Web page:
Final Line: ND 112 Pitches (69 Strikes)

4 Hits 4 Walks 0 Runs 4 Ks

Final Analysis: Another spectacular start from Michael Fiers, who has probably found his way onto most fantasy rosters, and if he hasn’t in your league yet, he needs to be owned immediately.

While the four walks are a little disconcerting, Fiers scattered them throughout and was nibbling the zone throughout the outing.  Also, his 112 pitches shows the Brewers are not handling him with the young gun prospect gloves (he is 27 and has a lot of minor league innings behind him) and will let him pitch deep into games.

With a tremendous curveball that Fiers could consistently throw for strikes early in the count, mixed with a deceptively sneaky fastball a tick below 90-MPH and a solid change (that he didn’t use too frequently this outing), Fiers has the ability to change speeds and pound the zone with the effectiveness of a quality fantasy starter.  The strikeouts weren’t there last night, but the Cardinals were only able to get one extra base hit and struggled to get solid contact all night.

A great pitcher on virtually no one’s radar to start the year, Michael Fiers is a pretty surefire set-it and forget-it pitcher right now.  Ride the rookie’s streak while you can and gloat that you beat your league mates to the wire.

16 Responses

  1. Stan Yelnats says:
    (link)

    I made three big trades this week. Let me know what you guys think please.

    Trade 1:
    GOT:
    Angel Pagan
    Starlin Castro
    Matt Joyce
    GAVE:
    Josh Hamilton
    Tyler Colvin

    Trade 2:
    GOT:
    Carlos Gonzalez
    GAVE:
    Matt Holliday
    Jason Heyward

    Trade 3:
    GOT:
    Kendrys Morales
    GAVE:
    Eric Hosmer
    BJ Upton

    • JB Gilpin

      Jonathan Gilpin says:
      (link)

      @Stan Yelnats, I don’t really like the first trade as I see Hamilton getting it back together for the second half… I kinda like the second deal as you get by far the best player, but those are two solid OFs. Hate the last trade. Two guys who could have big 2nd halves for a guy from the wire.

      • Vacation says:
        (link)

        @Jonathan Gilpin, Great minds . . . .

    • Vacation says:
      (link)

      @Stan Yelnats, Without seeing the the rest of your roster its impossible to say. In a vacuum, I don’t like trade 1, trade 2 is alright assuming you had OF depth, and trade 3, don’t like.

  2. I-Man says:
    (link)

    Just picked Fiers up prior to this start and haven’t had a chance to see him pitch yet. Excellent recap and eminently helpful, thanks.

    • JB Gilpin

      Jonathan Gilpin says:
      (link)

      @I-Man, Thanks man! I feel detailed info on the fringe guys and their starts isn’t out there too much which is why I love writing these. Thanks for reading!

  3. Anthony says:
    (link)

    how bout my boy Zach McAllister who eats a line drive and still manages to put up 6ip/3h/1er/4bb/5k’s against a weak TB I know, but still impressive…I might even like him more then friers,bauer,etc. thoughts?

    • JB Gilpin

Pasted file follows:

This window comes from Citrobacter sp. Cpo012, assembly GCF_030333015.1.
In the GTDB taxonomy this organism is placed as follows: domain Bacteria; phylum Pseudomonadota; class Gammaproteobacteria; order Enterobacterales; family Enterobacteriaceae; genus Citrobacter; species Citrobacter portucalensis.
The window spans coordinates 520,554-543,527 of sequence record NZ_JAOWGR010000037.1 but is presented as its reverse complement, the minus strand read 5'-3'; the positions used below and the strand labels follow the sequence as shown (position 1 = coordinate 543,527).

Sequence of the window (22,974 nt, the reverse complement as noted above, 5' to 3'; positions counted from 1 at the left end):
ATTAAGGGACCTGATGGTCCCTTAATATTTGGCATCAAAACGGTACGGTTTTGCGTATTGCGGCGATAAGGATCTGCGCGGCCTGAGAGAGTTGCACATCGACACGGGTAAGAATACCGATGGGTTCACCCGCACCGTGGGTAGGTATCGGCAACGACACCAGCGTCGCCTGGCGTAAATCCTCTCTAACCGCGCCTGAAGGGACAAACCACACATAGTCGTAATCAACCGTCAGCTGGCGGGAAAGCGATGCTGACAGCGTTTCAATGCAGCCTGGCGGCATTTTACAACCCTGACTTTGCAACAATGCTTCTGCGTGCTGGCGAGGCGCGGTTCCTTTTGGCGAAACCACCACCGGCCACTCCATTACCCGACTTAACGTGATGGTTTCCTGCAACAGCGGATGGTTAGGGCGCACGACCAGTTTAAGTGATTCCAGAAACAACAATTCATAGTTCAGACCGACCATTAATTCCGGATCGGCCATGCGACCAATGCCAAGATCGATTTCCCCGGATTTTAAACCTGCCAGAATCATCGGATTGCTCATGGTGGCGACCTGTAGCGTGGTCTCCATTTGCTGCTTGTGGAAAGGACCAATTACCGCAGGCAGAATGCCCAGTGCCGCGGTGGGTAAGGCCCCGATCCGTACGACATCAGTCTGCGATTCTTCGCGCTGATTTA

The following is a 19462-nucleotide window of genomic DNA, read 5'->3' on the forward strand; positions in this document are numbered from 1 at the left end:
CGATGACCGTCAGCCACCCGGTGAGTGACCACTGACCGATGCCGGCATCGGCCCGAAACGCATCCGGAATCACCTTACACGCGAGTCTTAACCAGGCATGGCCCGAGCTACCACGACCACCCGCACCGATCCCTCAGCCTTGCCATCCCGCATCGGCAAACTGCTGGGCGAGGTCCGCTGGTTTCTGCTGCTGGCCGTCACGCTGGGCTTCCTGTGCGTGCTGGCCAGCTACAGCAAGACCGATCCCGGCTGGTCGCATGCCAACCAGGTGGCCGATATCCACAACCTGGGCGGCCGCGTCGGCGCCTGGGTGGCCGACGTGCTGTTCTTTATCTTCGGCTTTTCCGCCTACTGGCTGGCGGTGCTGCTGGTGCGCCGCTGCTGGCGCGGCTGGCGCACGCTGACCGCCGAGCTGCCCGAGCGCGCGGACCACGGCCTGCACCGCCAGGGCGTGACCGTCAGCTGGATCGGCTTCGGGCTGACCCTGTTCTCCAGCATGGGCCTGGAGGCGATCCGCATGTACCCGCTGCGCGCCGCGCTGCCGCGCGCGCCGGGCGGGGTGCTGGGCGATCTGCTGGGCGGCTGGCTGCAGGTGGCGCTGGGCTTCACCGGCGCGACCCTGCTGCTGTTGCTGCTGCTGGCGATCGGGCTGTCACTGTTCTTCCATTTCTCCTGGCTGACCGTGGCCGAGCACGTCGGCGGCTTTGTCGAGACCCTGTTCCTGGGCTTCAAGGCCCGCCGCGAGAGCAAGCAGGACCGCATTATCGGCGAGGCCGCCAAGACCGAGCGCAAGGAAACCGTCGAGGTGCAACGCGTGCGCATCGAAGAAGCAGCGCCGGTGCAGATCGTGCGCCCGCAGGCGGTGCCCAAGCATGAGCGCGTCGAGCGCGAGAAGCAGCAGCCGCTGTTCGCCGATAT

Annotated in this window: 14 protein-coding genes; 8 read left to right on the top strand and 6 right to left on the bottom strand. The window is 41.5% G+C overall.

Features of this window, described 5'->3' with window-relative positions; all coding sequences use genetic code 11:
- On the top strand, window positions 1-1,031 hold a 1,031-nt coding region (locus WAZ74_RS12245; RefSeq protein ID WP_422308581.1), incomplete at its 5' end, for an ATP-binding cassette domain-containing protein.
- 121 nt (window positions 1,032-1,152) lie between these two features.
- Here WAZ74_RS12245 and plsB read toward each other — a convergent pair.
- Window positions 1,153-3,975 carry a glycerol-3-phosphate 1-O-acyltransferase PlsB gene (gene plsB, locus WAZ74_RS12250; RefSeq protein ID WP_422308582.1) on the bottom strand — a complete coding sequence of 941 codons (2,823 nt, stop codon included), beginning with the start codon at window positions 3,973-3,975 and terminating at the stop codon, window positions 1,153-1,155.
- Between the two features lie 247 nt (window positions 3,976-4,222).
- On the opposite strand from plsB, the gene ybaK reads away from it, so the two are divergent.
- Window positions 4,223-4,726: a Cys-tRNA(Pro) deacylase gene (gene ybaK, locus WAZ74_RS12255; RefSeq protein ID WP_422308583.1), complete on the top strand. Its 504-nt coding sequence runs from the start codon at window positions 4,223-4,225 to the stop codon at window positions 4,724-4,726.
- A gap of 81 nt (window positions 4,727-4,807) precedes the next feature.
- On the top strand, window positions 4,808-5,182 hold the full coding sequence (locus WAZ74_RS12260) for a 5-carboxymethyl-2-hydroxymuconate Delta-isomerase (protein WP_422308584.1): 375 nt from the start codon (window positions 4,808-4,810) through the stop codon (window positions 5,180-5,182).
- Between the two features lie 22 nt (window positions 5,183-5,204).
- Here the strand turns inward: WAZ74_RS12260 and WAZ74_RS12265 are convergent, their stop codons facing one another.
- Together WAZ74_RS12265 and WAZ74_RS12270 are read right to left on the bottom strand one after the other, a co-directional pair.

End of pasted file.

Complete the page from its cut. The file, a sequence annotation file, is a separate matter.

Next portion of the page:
Jonathan Gilpin says:
      (link)

      @Anthony, Yea, for this year I do like him more than Bauer… I think I like Fiers the most though… He is the oldest and I buy his K rate a lot more as he showed it in the minors more consistently… McAllister is interesting though, I might write about him next. Thanks for reading!

  4. Vacation says:
    (link)

    @Jonathan Gilpin,

    Very grateful for this article, thanks man. Curious as to your thoughts regarding (1) James McDonald and (2) Ben Sheets.

    • JB Gilpin

      Jonathan Gilpin says:
      (link)

      @Vacation, I’ve written a feature on a McDonald start (http://razzball.com/pitcher-profile-james-mcdonald-has-the-reds-scared/) and think he’s going to continue to be a solid pitcher to close out the year. Probably low 3.00 ERA 1.10ish WHIP and 8 K/9, regressing slightly from his great pace. When Ben Sheets has pitched in his career, he’s usually been successful… I didn’t catch his first start as a Bravo except the highlights, but his stuff looked good from what I saw and he could be a sleeper. He’s using a slider now that he never really used through his career that could reinvigorate him. However, he wasn’t successful at all in Oakland, a pitcher’s dream. I definitely think he warrants a pickup, but I wouldn’t hesitate throwing him back if he struggles in any of his next few starts. He’s another guy I might have to watch for my next feature. Thanks for reading man!

  5. bluntsky says:
    (link)

    trade offer, keeper league, i would be getting adrian gonzales, troy tulo, mike avilles, jon lester, and a first round pick in next years draft i would be giving up a pujols, j reyes, cc sabathia and a 25th round pick in next years draft

    • JB Gilpin

      Jonathan Gilpin says:
      (link)

      @bluntsky, I like that deal… Adrian Gonzalez isn’t much of a step down from Pujols at this point in their careers, and Tulo as a keeper is a great investment especially compared to Reyes… Yeah Lester is having a bad year, but the difference between him and Sabathia isn’t nearly as big as the increase of value you get. Plus you get a nicer draft pick. Like it.

  6. woodz says:
    (link)

    hi,
    would yot give chris sale for fiers? I´m alert because of a possible inning-cap for sale.
    weekly h2h points league.

    • JB Gilpin

      Jonathan Gilpin says:
      (link)

      @woodz, Nah, I’d hold onto Sale… It’s surprisingly close, a lot of people wouldn’t think that, but I’d try to give up Sale and someone for Fiers and someone better if you want to do that deal.

  7. druss says:
    (link)

    10 team keeper!
    I give up up goldschimdt for dempster!
    I have dunn and hosmer as 1B !
    shud i do it?

    • JB Gilpin

      Jonathan Gilpin says:
      (link)

      @druss, I would try to hold onto Goldschmidt and see if you could trade Dunn for Dempster… Depending on your keepers, both Goldy and Hosmer are great keepers and who knows how much Dempster has left in the tank. All thing equal, I don’t make that deal.

Comments are closed.